Likewise, the negative prognostic factors could never take away more life lived than could be expected without disease. Hence:
Considering that our clinician is omniscient, (s)he might as well calculate each specific value; but since (s)he has no time (between running clinics, doing research, cooking dinner and putting the kids to bed), our clinician would prefer to model the above sums by a continuous function and thereby estimate what the sum of these independent prognostic factors might look like. In particular, focusing our attention on only the positive independent prognostic factors (since the equations for both positive and negative independent prognostic factors look pretty much the same), our clinician decides to highlight the following:
Now we can switch our focus to a more easily characterized continuous function:
Unfortunately, as our omniscient clinician knows, the above function has no specific optimum except at its point of origin. But considering that our clinician is cunning, (s) he considers the specific case in which:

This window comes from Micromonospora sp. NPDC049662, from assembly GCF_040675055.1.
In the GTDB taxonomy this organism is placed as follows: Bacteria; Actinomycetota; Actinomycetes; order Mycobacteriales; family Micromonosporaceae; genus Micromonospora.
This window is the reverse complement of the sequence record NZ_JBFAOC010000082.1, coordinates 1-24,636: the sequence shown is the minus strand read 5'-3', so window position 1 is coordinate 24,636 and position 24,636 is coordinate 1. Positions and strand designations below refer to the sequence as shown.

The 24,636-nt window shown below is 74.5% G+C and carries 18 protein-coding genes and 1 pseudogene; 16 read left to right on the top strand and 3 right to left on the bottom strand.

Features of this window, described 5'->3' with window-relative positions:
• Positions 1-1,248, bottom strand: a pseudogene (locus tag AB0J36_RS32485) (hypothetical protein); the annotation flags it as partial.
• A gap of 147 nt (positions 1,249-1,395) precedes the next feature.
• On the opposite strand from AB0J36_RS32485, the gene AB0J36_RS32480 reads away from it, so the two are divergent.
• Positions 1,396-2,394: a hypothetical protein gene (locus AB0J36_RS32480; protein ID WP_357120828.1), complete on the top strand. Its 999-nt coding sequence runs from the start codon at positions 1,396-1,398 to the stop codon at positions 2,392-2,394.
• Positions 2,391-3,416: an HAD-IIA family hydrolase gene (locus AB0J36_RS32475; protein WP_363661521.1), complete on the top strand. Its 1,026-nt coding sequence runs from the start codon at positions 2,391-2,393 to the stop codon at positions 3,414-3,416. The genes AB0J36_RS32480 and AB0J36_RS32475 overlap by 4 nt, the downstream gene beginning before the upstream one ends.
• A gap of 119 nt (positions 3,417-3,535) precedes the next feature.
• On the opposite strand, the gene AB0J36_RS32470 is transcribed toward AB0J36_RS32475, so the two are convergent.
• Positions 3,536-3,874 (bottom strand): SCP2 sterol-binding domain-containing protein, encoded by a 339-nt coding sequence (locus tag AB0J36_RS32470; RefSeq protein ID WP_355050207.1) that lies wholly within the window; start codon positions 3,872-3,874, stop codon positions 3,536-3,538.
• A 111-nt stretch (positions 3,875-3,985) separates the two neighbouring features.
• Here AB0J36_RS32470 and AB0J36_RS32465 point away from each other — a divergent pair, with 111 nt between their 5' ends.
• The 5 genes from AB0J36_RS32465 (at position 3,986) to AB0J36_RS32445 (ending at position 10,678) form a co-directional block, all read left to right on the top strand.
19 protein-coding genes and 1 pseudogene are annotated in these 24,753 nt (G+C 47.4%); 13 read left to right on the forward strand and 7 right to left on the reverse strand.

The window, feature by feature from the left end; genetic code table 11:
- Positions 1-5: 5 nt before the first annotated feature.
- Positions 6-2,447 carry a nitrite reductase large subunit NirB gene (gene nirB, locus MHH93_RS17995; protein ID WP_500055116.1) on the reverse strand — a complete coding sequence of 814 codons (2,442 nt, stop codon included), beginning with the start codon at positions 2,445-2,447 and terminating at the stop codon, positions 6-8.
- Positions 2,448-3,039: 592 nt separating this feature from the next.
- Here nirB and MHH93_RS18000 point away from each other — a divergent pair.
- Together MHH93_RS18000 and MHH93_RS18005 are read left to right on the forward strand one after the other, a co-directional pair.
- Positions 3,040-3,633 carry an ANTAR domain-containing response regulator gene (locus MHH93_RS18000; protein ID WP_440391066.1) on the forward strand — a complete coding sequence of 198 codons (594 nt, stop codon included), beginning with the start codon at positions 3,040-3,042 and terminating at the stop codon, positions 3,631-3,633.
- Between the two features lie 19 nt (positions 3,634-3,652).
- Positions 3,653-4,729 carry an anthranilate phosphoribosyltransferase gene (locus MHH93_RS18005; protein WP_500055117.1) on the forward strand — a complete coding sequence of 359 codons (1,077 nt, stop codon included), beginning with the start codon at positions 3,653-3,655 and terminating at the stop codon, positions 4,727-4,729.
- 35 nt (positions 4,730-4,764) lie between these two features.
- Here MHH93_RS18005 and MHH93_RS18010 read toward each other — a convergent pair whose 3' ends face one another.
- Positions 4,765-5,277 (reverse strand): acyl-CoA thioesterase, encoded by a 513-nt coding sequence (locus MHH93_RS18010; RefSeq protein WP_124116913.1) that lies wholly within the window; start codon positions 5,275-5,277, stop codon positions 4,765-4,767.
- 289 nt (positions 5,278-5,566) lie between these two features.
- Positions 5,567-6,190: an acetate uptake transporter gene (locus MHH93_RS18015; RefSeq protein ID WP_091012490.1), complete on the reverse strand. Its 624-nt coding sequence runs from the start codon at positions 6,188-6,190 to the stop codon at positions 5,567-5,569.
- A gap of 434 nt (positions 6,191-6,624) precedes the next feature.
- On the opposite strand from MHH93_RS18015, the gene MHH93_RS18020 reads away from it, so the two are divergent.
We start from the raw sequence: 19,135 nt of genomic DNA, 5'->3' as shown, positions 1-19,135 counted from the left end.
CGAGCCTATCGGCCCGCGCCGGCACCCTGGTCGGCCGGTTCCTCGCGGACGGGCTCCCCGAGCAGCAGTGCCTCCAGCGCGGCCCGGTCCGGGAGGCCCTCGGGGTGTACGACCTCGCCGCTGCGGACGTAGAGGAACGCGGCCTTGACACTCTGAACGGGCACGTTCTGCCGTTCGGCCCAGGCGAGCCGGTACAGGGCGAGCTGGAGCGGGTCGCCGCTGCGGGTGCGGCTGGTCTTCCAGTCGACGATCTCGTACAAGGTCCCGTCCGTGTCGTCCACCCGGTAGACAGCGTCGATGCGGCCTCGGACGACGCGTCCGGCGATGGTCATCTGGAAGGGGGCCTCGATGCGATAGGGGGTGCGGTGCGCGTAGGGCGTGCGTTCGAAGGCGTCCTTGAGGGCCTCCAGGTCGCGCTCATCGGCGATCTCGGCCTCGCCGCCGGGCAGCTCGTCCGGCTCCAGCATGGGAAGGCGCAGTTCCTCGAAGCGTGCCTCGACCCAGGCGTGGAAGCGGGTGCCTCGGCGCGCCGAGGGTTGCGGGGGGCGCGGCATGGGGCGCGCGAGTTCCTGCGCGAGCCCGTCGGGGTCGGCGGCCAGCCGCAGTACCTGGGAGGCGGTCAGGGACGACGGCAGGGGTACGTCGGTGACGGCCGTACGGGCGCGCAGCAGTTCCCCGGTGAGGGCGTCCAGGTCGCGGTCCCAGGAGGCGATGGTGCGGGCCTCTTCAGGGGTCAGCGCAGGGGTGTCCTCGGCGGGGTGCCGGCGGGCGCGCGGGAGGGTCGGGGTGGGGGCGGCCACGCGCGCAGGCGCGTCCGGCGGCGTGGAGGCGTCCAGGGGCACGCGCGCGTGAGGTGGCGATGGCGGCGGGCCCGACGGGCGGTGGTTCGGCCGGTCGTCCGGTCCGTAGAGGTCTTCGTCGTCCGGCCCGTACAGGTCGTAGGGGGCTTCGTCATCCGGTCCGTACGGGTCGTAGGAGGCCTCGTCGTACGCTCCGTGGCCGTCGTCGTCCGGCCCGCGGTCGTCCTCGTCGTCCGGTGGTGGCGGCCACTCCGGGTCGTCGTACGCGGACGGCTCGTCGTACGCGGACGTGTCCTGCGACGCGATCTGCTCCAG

since, beyond this point x, the function f will not change significantly. Now, evaluating:
And solving for x, we have:
In other words, more than each of ranked positive and negative independent prognostic factors is unlikely to contribute significantly to expected survival.
Now our clinician can substitute some specific numbers. For example, consider a baby born today to a rich family in Sweden with no heritable diseases. This baby might be expected to live for, say, c=80 years (or approximately 29200 days). Now suppose some horrible cancer befalls this baby immediately after birth and our clinician wants to know how many x ranked independent positive and y ranked independent negative prognostic factors (s)he should consider when evaluating this baby such that a difference of, for example, 1 day of expected survival could be discerned (i.e. we let ).By the above equation we need